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A Time of Speculation and Uncertainty

October 30, 2010

During the Alliance’s quarterly membership meeting this past week, Alliance staff were asked about the possible impact on FDA if Congress fails to fund the health reform legislation enacted earlier this year.

To the best of our knowledge, no FDA programs will be effected. The new approval pathway for biosimilars was contained in that legislation, but was not given a separate authorization of appropriations. Further, it does not appear to be a target of the “de-funding” effort.  


By this time next week, Election 2010 will be over. The votes will have been tallied and the winners determined. We will know which party will be in charge in the House and Senate.

Soon thereafter, the old Congress will return for the “lame duck” session and focus on legislation to fund the government for FY 11. Toward the end of November, a high-level, bipartisan commission, including elected officials, will report its findings on how to significantly reduce the federal deficit.

Campaign rhetoric in previous election cycles has largely failed to bring about budget discipline. There have been a number of bipartisan budget commissions whose recommendations never advanced. Congress has never been able to break “the iron triangle of deficit reduction.” Republicans don’t want new taxes, making it hard to generate more revenue.  Democrats don’t want to change entitlement programs, making it hard to significantly decrease expenditures. Everyone’s favorite punching bag, discretionary spending, isn’t large enough or growing fast enough to produce meaningful deficit reduction.

Despite these past failures, most pundits believe this time is different and Congress and the President will act to reduce the federal budget deficit.   

The best case for FDA (and not the most likely) is that Congress quickly accepts that both taxes and entitlements must be adjusted. Perhaps the bipartisan commission will give them a blueprint that makes it easier. As a result, pressure on discretionary spending eases a little bit. Agencies with the strongest cases, such as FDA, can then continue to grow to fulfill their missions and serve the American people.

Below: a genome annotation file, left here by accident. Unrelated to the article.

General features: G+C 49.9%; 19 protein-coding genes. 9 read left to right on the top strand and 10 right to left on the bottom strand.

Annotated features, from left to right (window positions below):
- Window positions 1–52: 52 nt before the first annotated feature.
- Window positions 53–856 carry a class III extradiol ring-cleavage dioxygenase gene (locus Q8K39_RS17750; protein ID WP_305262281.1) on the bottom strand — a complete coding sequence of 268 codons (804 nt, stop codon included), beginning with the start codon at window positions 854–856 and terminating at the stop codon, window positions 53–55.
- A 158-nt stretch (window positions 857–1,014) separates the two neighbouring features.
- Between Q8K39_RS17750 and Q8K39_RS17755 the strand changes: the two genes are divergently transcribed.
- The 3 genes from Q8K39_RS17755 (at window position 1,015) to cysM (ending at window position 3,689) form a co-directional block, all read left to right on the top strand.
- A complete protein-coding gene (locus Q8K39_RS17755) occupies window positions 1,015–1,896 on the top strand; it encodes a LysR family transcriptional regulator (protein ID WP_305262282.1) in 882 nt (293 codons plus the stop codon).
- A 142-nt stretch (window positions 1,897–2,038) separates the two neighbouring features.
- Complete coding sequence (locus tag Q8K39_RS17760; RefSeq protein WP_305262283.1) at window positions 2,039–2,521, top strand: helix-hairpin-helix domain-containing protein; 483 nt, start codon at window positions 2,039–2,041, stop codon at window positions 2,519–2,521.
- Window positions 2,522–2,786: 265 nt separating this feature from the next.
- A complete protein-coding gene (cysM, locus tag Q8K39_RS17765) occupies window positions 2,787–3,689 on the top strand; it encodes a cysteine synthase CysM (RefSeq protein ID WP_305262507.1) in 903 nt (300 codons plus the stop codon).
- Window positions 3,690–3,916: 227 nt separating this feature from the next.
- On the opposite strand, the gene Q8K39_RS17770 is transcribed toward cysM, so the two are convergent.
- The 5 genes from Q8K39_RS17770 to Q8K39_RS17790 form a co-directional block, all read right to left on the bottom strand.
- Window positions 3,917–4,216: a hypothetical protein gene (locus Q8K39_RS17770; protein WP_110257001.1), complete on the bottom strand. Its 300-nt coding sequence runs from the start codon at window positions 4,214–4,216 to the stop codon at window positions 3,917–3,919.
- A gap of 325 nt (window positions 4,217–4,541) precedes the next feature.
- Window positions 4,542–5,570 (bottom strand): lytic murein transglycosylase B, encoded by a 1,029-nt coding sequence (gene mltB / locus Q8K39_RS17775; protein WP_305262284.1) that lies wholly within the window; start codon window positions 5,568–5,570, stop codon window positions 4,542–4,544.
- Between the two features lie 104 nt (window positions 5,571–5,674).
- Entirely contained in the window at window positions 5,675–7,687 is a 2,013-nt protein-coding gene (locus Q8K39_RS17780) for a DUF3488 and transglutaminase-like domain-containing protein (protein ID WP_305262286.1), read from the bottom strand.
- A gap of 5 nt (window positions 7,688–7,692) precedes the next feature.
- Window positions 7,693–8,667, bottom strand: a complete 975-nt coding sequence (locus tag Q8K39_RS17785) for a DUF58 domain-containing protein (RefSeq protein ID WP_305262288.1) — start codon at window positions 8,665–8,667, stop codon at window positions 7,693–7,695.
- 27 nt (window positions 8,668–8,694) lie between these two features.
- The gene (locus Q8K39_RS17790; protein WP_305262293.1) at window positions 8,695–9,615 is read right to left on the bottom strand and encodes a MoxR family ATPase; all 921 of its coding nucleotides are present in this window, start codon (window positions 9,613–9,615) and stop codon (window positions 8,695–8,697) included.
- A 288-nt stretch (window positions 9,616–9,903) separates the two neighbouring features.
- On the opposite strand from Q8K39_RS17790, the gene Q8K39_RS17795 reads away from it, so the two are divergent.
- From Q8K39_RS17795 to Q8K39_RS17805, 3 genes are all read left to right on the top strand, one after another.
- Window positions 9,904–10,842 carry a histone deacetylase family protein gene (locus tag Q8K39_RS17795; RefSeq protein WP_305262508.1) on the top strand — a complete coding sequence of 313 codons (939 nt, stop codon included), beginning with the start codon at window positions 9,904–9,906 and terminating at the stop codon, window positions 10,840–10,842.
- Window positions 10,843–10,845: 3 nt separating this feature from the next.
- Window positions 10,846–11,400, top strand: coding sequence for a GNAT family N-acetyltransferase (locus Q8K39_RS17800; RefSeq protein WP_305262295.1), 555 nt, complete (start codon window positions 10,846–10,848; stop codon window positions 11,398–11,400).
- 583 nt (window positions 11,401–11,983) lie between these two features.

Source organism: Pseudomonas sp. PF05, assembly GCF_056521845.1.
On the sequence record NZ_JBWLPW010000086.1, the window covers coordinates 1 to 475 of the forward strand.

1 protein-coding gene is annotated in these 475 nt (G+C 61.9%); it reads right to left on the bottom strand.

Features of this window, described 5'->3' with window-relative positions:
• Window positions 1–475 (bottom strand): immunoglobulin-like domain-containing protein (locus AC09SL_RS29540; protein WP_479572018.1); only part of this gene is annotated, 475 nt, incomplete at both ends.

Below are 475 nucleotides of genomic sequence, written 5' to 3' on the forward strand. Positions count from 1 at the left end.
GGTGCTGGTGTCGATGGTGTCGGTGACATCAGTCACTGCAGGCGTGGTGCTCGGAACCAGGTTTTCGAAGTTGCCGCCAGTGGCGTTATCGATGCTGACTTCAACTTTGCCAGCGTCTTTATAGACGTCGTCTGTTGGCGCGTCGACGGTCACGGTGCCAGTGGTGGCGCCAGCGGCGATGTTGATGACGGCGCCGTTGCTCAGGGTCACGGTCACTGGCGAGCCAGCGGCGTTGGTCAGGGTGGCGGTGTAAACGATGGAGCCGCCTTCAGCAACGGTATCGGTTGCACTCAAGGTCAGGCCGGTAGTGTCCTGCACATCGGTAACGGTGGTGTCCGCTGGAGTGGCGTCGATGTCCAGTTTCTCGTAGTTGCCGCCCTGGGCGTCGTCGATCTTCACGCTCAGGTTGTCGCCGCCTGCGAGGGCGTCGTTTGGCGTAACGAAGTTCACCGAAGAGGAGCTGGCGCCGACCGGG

The first sign of progress in this direction would be for the lame-duck Congress to adopt an omnibus appropriations bill that covers the remainder of FY 11 (through September 30, 2010). It is our understanding that House and Senate appropriations staff have negotiated such a bill … and  that the aggregate cost would be $20 billion less than the President requested. In this scenario, FDA might receive the $155 million increase in the President’s request and possibly the additional monies that were in the House subcommittee bill.

The worst case for FDA is that Congress finds no political will or consensus on taxes and entitlements. To show they understood the message from voters, Congress might then feel the need to adopt  “across the board cuts” of 10% or more.  Some have proposed rolling back the federal budget to FY 08 levels. This would constitute a 25% cut for FDA, taking it from a $2.4 billion agency to a $1.8 billion agency.

There will continue to be a lot of rhetoric about serious cuts in discretionary program. The first sign that Congress it actually taking this approach will be the funding decisions in the next Continuing Resolution, which must be passed by December 3. Even under this worst case, it is possible that FDA’s needs will be recognized and the agency will be an exception to the budget cutting.

What will really happen? Nobody knows, including the President and House and Senate leadership. Most likely, it will be somewhere in-between these two extreme cases.

In all scenarios, our strong advocacy will be needed to make the case  for FDA, its mission and the value of its efforts to protect and advance the public health. The Alliance will be there—with your support.

Note: This analysis and commentary is written by Steven Grossman, Deputy Executive Director of the Alliance.


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